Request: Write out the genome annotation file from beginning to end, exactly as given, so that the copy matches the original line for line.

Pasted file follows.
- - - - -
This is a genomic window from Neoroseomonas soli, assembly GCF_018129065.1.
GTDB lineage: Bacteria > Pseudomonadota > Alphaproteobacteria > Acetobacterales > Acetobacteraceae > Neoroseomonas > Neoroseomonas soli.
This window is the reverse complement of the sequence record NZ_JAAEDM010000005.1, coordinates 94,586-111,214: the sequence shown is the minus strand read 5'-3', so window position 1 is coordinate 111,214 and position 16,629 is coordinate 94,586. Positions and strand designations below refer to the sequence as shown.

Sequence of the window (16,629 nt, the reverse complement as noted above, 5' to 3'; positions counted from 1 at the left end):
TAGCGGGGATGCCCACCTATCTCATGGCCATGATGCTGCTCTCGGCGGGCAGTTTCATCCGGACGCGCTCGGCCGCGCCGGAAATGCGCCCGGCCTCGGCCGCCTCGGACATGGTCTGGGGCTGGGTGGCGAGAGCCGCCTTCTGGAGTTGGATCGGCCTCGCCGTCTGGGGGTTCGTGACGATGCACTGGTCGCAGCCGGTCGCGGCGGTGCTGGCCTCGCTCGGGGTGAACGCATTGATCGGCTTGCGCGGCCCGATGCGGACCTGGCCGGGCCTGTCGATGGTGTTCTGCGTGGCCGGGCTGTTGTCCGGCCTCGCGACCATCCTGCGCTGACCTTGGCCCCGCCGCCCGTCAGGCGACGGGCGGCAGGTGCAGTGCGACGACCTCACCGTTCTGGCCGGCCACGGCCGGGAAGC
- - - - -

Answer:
This is a genomic window from Neoroseomonas soli, assembly GCF_018129065.1.
GTDB lineage: Bacteria > Pseudomonadota > Alphaproteobacteria > Acetobacterales > Acetobacteraceae > Neoroseomonas > Neoroseomonas soli.
This window is the reverse complement of the sequence record NZ_JAAEDM010000005.1, coordinates 94,586-111,214: the sequence shown is the minus strand read 5'-3', so window position 1 is coordinate 111,214 and position 16,629 is coordinate 94,586. Positions and strand designations below refer to the sequence as shown.

Sequence of the window (16,629 nt, the reverse complement as noted above, 5' to 3'; positions counted from 1 at the left end):
TAGCGGGGATGCCCACCTATCTCATGGCCATGATGCTGCTCTCGGCGGGCAGTTTCATCCGGACGCGCTCGGCCGCGCCGGAAATGCGCCCGGCCTCGGCCGCCTCGGACATGGTCTGGGGCTGGGTGGCGAGAGCCGCCTTCTGGAGTTGGATCGGCCTCGCCGTCTGGGGGTTCGTGACGATGCACTGGTCGCAGCCGGTCGCGGCGGTGCTGGCCTCGCTCGGGGTGAACGCATTGATCGGCTTGCGCGGCCCGATGCGGACCTGGCCGGGCCTGTCGATGGTGTTCTGCGTGGCCGGGCTGTTGTCCGGCCTCGCGACCATCCTGCGCTGACCTTGGCCCCGCCGCCCGTCAGGCGACGGGCGGCAGGTGCAGTGCGACGACCTCACCGTTCTGGCCGGCCACGGCCGGGAAGC